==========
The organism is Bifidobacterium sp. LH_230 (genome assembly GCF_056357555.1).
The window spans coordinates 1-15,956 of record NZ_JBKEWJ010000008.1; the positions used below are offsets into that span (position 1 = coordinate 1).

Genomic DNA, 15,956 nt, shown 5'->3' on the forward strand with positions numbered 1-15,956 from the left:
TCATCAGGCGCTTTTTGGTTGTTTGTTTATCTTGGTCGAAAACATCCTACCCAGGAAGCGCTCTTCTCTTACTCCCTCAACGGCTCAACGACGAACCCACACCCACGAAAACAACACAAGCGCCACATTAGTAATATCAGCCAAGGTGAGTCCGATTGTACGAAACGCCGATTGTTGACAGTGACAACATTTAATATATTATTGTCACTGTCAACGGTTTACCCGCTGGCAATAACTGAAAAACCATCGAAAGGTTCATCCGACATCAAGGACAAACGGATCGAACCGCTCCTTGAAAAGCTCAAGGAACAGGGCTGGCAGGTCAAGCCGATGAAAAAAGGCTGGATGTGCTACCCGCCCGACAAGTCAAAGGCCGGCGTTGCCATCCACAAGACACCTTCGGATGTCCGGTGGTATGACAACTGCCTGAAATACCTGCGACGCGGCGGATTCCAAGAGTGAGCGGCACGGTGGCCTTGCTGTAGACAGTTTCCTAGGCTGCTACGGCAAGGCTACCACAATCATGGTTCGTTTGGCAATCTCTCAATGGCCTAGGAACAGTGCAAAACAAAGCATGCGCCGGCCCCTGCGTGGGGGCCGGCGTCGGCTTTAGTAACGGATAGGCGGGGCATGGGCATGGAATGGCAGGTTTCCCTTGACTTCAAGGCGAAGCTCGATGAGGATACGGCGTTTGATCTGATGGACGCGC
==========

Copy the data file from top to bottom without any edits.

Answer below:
The organism is Bifidobacterium sp. LH_230 (genome assembly GCF_056357555.1).
The window spans coordinates 1-15,956 of record NZ_JBKEWJ010000008.1; the positions used below are offsets into that span (position 1 = coordinate 1).

Genomic DNA, 15,956 nt, shown 5'->3' on the forward strand with positions numbered 1-15,956 from the left:
TCATCAGGCGCTTTTTGGTTGTTTGTTTATCTTGGTCGAAAACATCCTACCCAGGAAGCGCTCTTCTCTTACTCCCTCAACGGCTCAACGACGAACCCACACCCACGAAAACAACACAAGCGCCACATTAGTAATATCAGCCAAGGTGAGTCCGATTGTACGAAACGCCGATTGTTGACAGTGACAACATTTAATATATTATTGTCACTGTCAACGGTTTACCCGCTGGCAATAACTGAAAAACCATCGAAAGGTTCATCCGACATCAAGGACAAACGGATCGAACCGCTCCTTGAAAAGCTCAAGGAACAGGGCTGGCAGGTCAAGCCGATGAAAAAAGGCTGGATGTGCTACCCGCCCGACAAGTCAAAGGCCGGCGTTGCCATCCACAAGACACCTTCGGATGTCCGGTGGTATGACAACTGCCTGAAATACCTGCGACGCGGCGGATTCCAAGAGTGAGCGGCACGGTGGCCTTGCTGTAGACAGTTTCCTAGGCTGCTACGGCAAGGCTACCACAATCATGGTTCGTTTGGCAATCTCTCAATGGCCTAGGAACAGTGCAAAACAAAGCATGCGCCGGCCCCTGCGTGGGGGCCGGCGTCGGCTTTAGTAACGGATAGGCGGGGCATGGGCATGGAATGGCAGGTTTCCCTTGACTTCAAGGCGAAGCTCGATGAGGATACGGCGTTTGATCTGATGGACGCGC